[HowTo] Install ~15 years old Debian Linux
I've figured out a while ago how to install debian on an old PC online, without downloading and burning a bunch of CDs.
It only takes one CD to boot from and start the installer.
This post will be quite long with a lot of screenshots, I hope you'll like it.
I am going to write about debian 3.0r6, the last revision of so called Woody release. It was introduced in 2002. I could have chosen an older on, but i want to use KDE as well as OpenSSH, which both were introduced in 3.0.
Debian 3.0 will work on an 386 or 486 as well without problems or speed issues, depends on what you are doing with it. Starting Windows XP in a VM could bring it down on it's knees
For those old systems not able to boot debian offers floppies. I am writing about these in a later post.
I use VirtualBox, but the procedure is excatly the same on a real PC. For example I did this also on an ASUS SP97V with a Pentium 133 and 64MB RAM, ET4000W32 VGA.
I assume you are familar to create a VM, I am not going to cover this. Your VM should be configured like this:
HDD = 5GB or more
RAM = 64....256MB
Sound = Soundblaster 16
Net = PCNet, bridged
Chipset = PIIX3, Mouse = PS2
Debian Project is maintaining an archive of old stuff. You can find 3.0r8 discs here:
Go there and just download first CD (debian-30r6-i386-binary-1.iso). Use this CD to boot your VM.
I am not posting every single step with a screenshot. Just read the instructions on screen, I'll cover the intersting part here.
System booting (notice the beer in Tux's hand):
For such an old Linux Distribution, there are already a lot of available languages:
Once you're in installer main menu, you'll setup keyboard and go on to partitioning. If he asks "start with a zero parititon table", answer "Y".
Linux partition schemes are quite strange to Windows-Users, but in our case it is very simple and straight forward.
/dev/hda is the first disk on IDE channel 0
/dev/hdb is the second disk on IDE channel 0
/dev/hdc is the first disk on IDE channel 1
/dev/hdd is the second disk on IDE channel 1
Once you have chosen your desired disk, there is cfdisk starting. It is a menu-driven fdisk tool. (Be glad, others use command driven fdisk):
You use the arrow keys, enter, ESC, ... for navigation and create two partitions:
/dev/hda1 ALL-512MB (ex. 8GB disk=7.5GB partition)
/dev/hda2 Rest 512MB
hda1 will be our "root filesystem", where the OS and our data is stored.
hda2 will be swapspace, where OS puts memory contents if it runs out of memory.
On hda2 use "Type"-Menu to set type to "82" (swap).
On hda1 use "bootable"-Menu to make it bootable.
In the end your partition layout should look something like this:
When you have done this, go to menu-entry "write" and then quit with "quit".
You'll get back to menu and will be asked to initialize swap and rootfs. If he asks
for a bad block scan, you may do this on a real PC, but in a VM it's pretty useless.
When you get to the point of network configuration, it get's interesting for us again.
If you have chosen "bridged" networking and you have normal "home router" setup at your place,
it is very simple. Just use DHCP. From router's point of view there is just another computer on the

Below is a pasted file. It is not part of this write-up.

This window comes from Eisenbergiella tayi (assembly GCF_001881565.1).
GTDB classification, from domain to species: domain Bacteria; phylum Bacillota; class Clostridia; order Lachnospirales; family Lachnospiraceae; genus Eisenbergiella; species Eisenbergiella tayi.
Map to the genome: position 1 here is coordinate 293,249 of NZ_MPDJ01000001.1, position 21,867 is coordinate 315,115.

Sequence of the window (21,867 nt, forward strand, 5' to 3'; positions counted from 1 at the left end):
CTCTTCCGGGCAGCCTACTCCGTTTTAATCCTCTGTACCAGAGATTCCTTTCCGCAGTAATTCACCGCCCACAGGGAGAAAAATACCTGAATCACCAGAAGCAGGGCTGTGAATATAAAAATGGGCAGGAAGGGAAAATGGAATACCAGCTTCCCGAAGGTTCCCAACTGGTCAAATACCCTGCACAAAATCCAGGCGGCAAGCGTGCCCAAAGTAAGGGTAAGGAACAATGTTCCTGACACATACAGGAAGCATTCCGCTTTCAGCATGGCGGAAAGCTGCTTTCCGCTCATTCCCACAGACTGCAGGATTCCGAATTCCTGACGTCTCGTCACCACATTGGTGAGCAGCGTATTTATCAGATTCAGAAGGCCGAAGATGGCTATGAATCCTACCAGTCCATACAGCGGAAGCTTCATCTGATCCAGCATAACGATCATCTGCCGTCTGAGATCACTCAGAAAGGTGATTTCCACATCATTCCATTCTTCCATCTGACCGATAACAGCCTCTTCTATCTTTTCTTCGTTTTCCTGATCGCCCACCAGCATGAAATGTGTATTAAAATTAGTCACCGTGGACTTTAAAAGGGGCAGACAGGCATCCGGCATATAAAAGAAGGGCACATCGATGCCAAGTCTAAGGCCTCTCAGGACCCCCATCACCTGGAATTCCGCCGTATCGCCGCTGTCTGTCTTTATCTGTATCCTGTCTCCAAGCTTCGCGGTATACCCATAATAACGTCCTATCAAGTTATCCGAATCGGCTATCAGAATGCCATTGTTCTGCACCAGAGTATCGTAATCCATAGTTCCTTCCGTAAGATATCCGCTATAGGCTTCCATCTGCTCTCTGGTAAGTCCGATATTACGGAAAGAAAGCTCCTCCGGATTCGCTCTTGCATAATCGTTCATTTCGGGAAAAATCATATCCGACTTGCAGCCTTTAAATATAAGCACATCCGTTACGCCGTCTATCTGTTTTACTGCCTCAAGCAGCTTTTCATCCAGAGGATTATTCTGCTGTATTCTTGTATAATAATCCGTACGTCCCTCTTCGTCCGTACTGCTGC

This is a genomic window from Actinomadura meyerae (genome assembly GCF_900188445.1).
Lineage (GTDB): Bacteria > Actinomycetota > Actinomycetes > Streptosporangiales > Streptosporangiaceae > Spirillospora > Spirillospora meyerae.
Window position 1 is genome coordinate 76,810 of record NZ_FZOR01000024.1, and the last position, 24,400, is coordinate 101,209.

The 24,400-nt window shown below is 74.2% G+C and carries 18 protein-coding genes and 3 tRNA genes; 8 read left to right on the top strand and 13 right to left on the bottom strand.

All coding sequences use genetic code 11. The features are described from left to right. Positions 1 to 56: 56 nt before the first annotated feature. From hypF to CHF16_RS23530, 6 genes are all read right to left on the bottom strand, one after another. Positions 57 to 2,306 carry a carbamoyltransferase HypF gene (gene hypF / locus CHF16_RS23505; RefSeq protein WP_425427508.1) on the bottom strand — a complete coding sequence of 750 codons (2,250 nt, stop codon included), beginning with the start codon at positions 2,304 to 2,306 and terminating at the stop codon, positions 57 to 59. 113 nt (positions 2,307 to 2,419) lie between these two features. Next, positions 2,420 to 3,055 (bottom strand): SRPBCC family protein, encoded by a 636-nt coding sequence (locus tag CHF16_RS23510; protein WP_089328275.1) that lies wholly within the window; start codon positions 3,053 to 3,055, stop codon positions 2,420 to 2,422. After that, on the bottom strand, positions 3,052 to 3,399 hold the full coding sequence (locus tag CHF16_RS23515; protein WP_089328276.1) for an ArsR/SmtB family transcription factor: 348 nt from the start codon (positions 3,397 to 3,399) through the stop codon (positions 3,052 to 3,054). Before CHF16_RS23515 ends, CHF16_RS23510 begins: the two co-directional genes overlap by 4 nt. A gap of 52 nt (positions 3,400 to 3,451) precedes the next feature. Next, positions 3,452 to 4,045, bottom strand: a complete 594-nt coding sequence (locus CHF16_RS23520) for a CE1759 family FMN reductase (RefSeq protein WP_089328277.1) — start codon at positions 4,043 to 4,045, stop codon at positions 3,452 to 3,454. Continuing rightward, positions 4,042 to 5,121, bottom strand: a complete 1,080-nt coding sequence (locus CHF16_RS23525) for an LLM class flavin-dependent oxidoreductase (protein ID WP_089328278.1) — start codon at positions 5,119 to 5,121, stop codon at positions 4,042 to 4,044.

network. You can even ping or ssh or whatever between host and VM.
After network there is "installing base system". Some you maybe remember this step taking
ages to complete, in my VM it was done before I got bored, so fast
When lilo asks, where to install, use /dev/hda, not hda1. This is only useful in multiboot-configurations,
where lilo is NOT your main-bootloader.
When he asks to make a boot floppy, it's up to you, it is optional.
After a reboot you will see this:
He asks a few questions about user accounts, password, ... do them and when he asks for "PPP connection for downloading" say NO.
We use direct editing of sources.list. There is a editor opening a empty file ("/etc/apt/sources.list" with 0bytes).
We add these lines:
deb http://archive.debian.org/debian/ woody main
deb-src http://archive.debian.org/debian/ woody main
End and save editor with CTRL-X and Y. He will update your local apt-repo from debian archive.
He will ask if you want to get security updates from security.debian.org, but as 3.0 is totally outdated and not supported anymore, we have to say no. We will always get the latest state of the art by the time debian 3.0r8 was frozen. More won't come.
No he asks for tasksel to start. If you are familiar to apt-get and know what you want to install (xfree86, mc, twm, blabla, ...) say no. Otherwise it's wise to use tasksel to get a selection of packages installed.
For a basic system choose "X Window System" and "Desktop Environment". This will install KDE as well as GNOME.
When prompted for Video driver, say "vesa" for VM and for real hardware search the list.
After this step a very long list of package names will roll down your screen and he asks if you really want to continue with downloading and installing. Say "Y".
At this moment debian archive download speed is something around 80kb/s, this takes a while for my package selection (~40minutes). Other times installing from debian archive this was much faster.
You can't rely on high-speed in an archive, for obvious reasons.
The next step is to configure the mail server, we skip that by typing 5 and RETURN.
Now we can login and we have our debian system up and running.
If you want to shutdown or reboot login and type:
< poweroff >
< reboot >
Later I am writing another post about some more configuration, X, KDE, ...
It will also come with a lot of screenshots for you.
I hope it was intersting for you, even if you're not going to install and just
look at screenshots of old software.